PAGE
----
10 Films to Beat the 2018 Blockbuster Fatigue

Some of the best under-the-radar movies that have released this summer.

This article originally appeared on Den of Geek UK. 

August is usually the time of the summer season when the multiplex starts to calm down a bit. Late July releases like Mamma Mia: Here We Go Again, Mission: Impossible – Fallout, and Ant-Man and the Wasp are usually enough to keep their respective demographics going until September.

That’s why we also take this time at the beginning of August to shine a spotlight on some potential palate-cleansers which are also coming to the big screen in the next few weeks. But since we started this annual list in 2013, the whole year has become blockbuster season, with major tentpole releases coming every few weeks. Between now and Christmas, there are still a whole lot of major franchise movies to come.

None of this is to say we’re not also looking forward to the bigger films, even if they don’t all have our fave battling a megalodon. But if the weather persists throughout this month, you might be looking for something a little more low-key as you retreat into a lovely, air-conditioned theaters. Here are ten films to seek out in between your multiple viewings of Mission: Impossible.


The Miseducation of Cameron Post

Outlawed in 14 states across the U.S., there are still many more local governments (and a national one) that condones “gay conversion therapy” camps. Which makes Desiree Akhaven’s The Miseducation of Cameron Post all the more timely. Unlike previous generations’ movies that try to find a conciliatory tone between the most extreme strands of Christianity and the minorities they persecute by “Praying the Gay Away,” Cameron Post allows a frank and wistful look of what happens when a young girl is sent by her concerned family to a gay conversion camp in 1993.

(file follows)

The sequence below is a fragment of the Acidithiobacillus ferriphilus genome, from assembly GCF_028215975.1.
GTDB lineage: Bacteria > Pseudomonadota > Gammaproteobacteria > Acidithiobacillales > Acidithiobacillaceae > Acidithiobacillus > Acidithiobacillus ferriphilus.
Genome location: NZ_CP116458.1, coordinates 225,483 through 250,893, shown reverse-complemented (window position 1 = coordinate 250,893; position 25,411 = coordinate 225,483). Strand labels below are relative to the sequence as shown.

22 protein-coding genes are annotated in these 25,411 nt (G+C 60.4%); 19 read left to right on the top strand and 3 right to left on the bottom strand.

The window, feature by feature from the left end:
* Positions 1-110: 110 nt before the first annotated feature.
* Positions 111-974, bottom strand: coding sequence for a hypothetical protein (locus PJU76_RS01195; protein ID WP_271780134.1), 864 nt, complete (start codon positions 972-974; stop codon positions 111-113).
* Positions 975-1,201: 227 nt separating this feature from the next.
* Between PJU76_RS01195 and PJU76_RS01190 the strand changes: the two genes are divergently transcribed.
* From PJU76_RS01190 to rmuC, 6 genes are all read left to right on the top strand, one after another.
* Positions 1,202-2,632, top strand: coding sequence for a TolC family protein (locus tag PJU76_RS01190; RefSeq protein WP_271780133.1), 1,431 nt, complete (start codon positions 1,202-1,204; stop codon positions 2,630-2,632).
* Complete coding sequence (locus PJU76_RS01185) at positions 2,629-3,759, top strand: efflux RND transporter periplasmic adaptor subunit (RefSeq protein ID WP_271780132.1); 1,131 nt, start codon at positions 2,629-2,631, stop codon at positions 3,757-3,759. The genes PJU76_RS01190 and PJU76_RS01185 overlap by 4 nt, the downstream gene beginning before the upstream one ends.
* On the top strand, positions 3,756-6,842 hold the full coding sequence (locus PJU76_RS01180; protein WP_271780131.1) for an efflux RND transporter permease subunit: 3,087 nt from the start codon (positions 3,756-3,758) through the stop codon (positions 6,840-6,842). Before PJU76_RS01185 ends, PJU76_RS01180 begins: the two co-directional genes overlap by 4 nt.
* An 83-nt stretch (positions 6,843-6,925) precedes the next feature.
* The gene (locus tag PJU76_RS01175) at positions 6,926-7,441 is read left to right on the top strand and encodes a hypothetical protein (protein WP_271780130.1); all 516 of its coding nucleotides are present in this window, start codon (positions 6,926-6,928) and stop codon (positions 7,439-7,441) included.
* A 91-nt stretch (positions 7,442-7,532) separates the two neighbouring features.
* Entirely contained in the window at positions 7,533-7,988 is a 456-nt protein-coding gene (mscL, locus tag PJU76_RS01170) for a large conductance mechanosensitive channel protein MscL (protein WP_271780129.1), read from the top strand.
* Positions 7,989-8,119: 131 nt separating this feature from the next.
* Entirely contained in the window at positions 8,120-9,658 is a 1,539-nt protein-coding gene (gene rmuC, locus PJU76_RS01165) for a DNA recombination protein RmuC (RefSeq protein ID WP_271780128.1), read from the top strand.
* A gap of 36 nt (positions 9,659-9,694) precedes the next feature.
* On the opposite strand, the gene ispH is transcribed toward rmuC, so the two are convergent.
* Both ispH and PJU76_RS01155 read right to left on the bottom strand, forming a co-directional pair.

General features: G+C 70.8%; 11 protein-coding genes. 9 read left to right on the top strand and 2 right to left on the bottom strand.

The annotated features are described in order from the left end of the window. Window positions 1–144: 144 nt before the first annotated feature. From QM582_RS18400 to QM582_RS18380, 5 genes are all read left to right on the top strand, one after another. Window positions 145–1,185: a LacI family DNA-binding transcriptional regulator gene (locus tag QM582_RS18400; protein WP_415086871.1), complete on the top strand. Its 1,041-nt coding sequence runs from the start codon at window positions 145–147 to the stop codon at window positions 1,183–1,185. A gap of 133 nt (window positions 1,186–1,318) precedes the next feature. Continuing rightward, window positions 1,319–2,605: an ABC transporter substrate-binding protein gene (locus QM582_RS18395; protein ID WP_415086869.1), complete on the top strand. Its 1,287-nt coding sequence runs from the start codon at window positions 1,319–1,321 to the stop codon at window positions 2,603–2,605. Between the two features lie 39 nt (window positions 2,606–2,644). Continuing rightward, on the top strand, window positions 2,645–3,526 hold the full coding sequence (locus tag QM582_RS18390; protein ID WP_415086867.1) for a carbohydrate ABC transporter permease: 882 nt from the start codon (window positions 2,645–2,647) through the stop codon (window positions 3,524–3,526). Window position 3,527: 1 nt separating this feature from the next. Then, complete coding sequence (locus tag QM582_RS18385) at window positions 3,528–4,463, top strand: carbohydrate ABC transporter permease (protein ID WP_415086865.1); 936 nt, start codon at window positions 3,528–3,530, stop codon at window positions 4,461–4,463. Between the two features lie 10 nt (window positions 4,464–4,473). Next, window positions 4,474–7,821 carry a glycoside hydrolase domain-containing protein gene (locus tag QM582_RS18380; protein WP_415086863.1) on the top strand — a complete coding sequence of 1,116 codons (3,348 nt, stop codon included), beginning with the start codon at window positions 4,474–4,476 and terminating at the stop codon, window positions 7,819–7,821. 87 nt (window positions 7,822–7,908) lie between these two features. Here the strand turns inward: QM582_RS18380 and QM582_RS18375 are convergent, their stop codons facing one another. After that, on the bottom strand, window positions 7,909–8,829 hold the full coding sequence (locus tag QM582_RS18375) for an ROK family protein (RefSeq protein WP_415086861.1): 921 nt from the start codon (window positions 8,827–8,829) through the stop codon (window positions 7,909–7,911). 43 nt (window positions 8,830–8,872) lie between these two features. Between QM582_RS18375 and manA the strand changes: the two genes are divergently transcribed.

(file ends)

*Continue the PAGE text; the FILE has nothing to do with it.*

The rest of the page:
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While Chloë Grace Moretz, in a career best turn, perserveres and overcomes in this scenario, enjoying an unusual coming-of-age tale, friends and other teens are destroyed by it. This is a charming but somber indie that is well worth anyone’s time. It certainly struck us an emotional and cathartic experience.

Christopher Robin

As ever, we don’t only recommend worthy indie picks here. Disney’s big August release is a live-action sequel, rather than a live-action remake, giving their take on A.A. Milne’s Winnie the Pooh the Hook treatment. Ewan McGregor is the grown-up title character, who winds up back in the Hundred Acre Wood with Pooh and all his cuddly pals.

Hayley Atwell and Mark Gatiss are McGregor’s live-action co-stars, while Jim Cummings, Nick Mohammed, Chris O’Dowd, Brad Garrett, Toby Jones, Sophie Okenedo, and Peter Capaldi lending their voices to the toys. Even with such an all-star cast, it’s hard to imagine this reaching the heights of Paddington, but this warm and fuzzy treat should at the very least provide a timely antidote to this year’s irritating Peter Rabbit. It hits theaters on Aug. 3, and despite some initial reservations, we ended up being quite charmed by this warm and fuzzy, little tub of fluff of a movie.